- Buttermilk–if you use buttermilk, you’ll be making buttermilk pie. Since most commercial buttermilk is lowfat, I would add an egg for richness. Again, I haven’t tried to make sugar cream pie with any other dairy substitutes, so I’m giving you my best guess.
Even though Hoosier pie doesn’t contain any eggs, it still should be refrigerated to chill and for storage since it contains so much dairy.
For serving, the flavor will be better at cool room temperature, so slice the pie and put the pieces on individual plates about 45 minutes before you plan to serve it. That way, there will be plenty of time to take the chill off.
Can I Make This a Gluten-Free Pie?
Yes, aside from needing a gluten-free crust recipe or store bought gluten free crust, all you will need to do is substitute 1/3 cup of potato starch for the 1/2 cup flour in the recipe.
You could use cornstarch, but it needs a higher temperature to thicken. If you want to substitute cornstarch, I would cook the filling on the stove top like a pudding, allow it to boil for 2 full minutes, stirring all the while, and then pour it into a fully baked crust to cool. Chill in the fridge to set up completely.
Other Favorite Indiana Recipes
Sugar Cream Pie might be the state pie of Indiana, but Indiana is known for more than just this creamy pie. Here are some other favorites from the Hoosier State:
- St. Elmo’s Steakhouse Shrimp Cocktail
- Breaded Pork Tenderloin Sandwich
- Roast Beef and Gravy (for a Roast Beef Manhattan)
- Fried Bologna Sandwich (like David Letterman likes!)
A Note About Measurements
For convenience, consistency, and accuracy, almost all my recipes are written by weight, either in ounces and/or grams, even the liquids.
I strongly encourage you to purchase a kitchen scale and learn to use it.
This is the one I used for years. I love it and highly recommend it:
Don't let its small price and small size fool you. The Escali Primo is an accurate and easy-to-use food scale that I have used for years. It's easy to store, easy to use, has a tare function, and easily switches between grams and ounces/pounds for accurate measurements.
It would be so helpful to me and to other readers that, when you make a recipe, you rate it and leave a comment. Whether it’s a recipe or an informational post, your feedback helps others decide if the post is helpful or if the recipe works as advertised.
If you could leave a star rating, that would be very helpful. Thank you for being here!
Indiana Sugar Cream Pie
- 1 9 ” pie shell frozen (not deep dish–store-bought or using your favorite recipe)
- 1 ½ cups heavy cream
- ½ cup whole milk
- 1 teaspoon excellent quality vanilla extract
- 2.25 oz 1/2 cup all purpose flour
- 6 oz granulated sugar (slightly less than one cup)
- ½ teaspoon fine sea salt (yes, you need that much)
- 1 Tablespoon butter (I used salted. This pie can take a lot of salt)
- Freshly grated nutmeg
- About 30 minutes before baking, preheat the oven to 425F.
- In a bowl, whisk together the cream, milk and vanilla.
- In another bowl, whisk together the flour, sugar and salt.
- Slowly whisk the milk mixture into the flour mixture until you have a smoothly combined and very loose “batter.”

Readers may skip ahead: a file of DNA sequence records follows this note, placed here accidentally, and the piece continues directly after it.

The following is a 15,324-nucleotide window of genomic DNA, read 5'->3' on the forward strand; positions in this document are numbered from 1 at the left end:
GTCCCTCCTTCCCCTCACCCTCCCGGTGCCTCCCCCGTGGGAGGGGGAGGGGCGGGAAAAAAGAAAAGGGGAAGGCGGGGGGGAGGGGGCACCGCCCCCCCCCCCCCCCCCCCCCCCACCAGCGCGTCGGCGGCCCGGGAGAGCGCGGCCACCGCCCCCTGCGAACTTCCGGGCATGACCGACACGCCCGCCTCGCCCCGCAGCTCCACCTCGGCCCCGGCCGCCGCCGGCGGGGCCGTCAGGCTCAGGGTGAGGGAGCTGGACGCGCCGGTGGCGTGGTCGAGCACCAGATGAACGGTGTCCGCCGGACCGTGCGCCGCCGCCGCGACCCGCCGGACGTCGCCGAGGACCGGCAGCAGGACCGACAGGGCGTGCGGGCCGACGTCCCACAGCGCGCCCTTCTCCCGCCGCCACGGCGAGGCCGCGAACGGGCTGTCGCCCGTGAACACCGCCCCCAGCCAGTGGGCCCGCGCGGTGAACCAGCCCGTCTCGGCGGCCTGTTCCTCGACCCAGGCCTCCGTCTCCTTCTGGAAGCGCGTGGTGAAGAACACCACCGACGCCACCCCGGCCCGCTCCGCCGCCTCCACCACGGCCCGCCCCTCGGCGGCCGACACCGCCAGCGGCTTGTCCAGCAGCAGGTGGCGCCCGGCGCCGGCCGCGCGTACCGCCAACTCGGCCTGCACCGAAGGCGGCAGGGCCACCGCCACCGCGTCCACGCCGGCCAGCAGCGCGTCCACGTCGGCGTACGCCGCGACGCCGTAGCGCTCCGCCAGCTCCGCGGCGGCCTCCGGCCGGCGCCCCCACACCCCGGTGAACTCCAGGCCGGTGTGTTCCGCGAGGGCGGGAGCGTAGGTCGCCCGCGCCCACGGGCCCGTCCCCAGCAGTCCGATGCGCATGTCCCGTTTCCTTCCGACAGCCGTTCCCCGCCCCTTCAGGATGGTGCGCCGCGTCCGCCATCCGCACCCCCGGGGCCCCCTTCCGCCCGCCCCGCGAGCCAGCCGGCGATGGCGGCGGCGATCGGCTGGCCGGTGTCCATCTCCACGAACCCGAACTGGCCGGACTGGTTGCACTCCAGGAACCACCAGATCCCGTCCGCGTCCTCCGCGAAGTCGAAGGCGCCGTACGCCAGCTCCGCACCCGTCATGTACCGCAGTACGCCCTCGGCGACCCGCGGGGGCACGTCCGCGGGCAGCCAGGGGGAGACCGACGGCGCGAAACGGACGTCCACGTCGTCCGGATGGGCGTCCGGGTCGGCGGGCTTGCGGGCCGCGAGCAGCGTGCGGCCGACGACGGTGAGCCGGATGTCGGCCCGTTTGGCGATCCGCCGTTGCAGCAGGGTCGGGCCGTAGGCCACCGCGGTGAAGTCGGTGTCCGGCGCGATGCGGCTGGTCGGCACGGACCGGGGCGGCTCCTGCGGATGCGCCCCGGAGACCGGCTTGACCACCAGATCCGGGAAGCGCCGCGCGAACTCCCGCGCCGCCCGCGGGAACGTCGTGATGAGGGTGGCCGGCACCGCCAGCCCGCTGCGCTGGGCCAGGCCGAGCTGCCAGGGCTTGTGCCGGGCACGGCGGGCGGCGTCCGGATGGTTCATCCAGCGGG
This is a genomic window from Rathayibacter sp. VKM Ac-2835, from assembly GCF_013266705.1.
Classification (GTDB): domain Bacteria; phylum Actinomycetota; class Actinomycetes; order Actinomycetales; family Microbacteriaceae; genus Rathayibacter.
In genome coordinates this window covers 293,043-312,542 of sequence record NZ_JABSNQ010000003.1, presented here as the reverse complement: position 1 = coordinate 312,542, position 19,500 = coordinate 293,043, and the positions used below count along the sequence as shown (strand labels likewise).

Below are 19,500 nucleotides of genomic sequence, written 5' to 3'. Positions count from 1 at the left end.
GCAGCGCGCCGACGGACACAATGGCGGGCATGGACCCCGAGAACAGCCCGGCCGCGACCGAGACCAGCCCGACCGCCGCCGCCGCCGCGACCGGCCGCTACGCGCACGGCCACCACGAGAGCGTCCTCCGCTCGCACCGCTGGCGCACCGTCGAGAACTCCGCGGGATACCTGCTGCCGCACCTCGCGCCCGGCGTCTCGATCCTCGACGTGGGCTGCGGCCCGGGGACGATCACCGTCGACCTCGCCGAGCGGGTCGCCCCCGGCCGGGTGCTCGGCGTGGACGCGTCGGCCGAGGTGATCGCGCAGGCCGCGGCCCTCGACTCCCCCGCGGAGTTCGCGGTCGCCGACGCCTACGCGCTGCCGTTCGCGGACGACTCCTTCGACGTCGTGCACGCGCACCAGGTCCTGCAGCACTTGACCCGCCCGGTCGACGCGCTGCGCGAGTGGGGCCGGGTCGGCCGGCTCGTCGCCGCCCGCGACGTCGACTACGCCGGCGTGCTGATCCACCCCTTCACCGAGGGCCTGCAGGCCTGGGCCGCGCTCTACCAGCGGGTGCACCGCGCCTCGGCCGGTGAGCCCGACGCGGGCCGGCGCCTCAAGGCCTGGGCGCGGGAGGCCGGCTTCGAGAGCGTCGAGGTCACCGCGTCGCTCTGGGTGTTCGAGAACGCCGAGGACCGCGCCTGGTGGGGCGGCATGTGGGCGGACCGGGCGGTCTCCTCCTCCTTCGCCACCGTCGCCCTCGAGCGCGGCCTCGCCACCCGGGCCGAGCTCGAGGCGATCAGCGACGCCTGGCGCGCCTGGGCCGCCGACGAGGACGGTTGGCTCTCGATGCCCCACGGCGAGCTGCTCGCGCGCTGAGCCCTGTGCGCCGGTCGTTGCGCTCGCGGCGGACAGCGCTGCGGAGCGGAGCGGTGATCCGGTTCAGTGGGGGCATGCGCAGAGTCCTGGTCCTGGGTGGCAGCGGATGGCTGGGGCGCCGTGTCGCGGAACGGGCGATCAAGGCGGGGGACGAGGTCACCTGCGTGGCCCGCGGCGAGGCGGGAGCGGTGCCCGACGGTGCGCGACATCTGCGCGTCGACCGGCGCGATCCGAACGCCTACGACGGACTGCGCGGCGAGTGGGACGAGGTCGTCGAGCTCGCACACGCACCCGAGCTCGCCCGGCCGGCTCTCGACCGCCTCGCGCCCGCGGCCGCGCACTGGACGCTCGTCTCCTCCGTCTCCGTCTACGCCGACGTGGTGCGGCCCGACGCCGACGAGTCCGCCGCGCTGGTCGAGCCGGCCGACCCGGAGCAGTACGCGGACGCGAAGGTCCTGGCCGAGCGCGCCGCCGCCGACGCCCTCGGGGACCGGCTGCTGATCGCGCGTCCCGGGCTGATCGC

- Set aside for a moment.
- Grate some nutmeg evenly over the bottom of the frozen crust. Maybe 1/2 teaspoon altogether.
- Cut the butter into bits and scatter evenly across the bottom of the pie.
- Whisk the batter again very well to make sure it hasn’t separated any and then pour it into the crust on top of the butter and nutmeg. Some of each will float, and that’s okay.
- Carefully place the pie on the center rack.
- Bake for 10 minutes. Open the oven door and stir the filling really well with a fork. Be careful not to get over-enthused and bust into the crust with your fork. Mix well more or less in the middle of the pie, and stir “shallowly” so you don’t hit the bottom crust and tear it. Doing this ensures that the pie won’t set up with an almost cake-like layer on top and a gooey layer underneath.
- Turn the heat down to 325F and continue baking the pie until it just barely jiggles in the center when shaken, about 30-35 minutes. The Dan Quayle recipe suggests you shake the pie every 8 minutes, so I did. I’m not sure it’s strictly necessary, but who am I to argue with Dan Quayle?
- Cover the pie loosely with a large piece of foil once the crust is as golden brown as you want it.
- When the pie is done, remove it to a cooling rack. Evenly grate some more nutmeg over the whole pie–maybe another 1/2 teaspoon. If you’re not a nutmeg fan, I’m sure it would be okay to use cinnamon. I won’t tell Dan if you don’t.
- Serve chilled, slightly warm or at room temperature. Store leftovers in the fridge.
Did You Make Any Changes?
To Make a Gluten-Free Sugar Cream Pie:Substitute 1/3 cup of potato starch for the 1/2 cup flour in the recipe. You could use cornstarch, but it needs a higher temperature to thicken. If you want to substitute cornstarch, I would cook the filling on the stove top like a pudding, allow it to boil for 2 full minutes, stirring all the while, and then pour it into a fully baked crust to cool. Chill in the fridge to set up completely.
What are my qualifications to teach you baking and pastry? As a former working pastry chef and special educator, I marry my passions for both teaching and for baking into explaining techniques, methods, and developing the best possible recipes. For more info, you can read more about me.
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Thank you so much for spending some time with me today.
Enjoy the pie, and have a lovely day.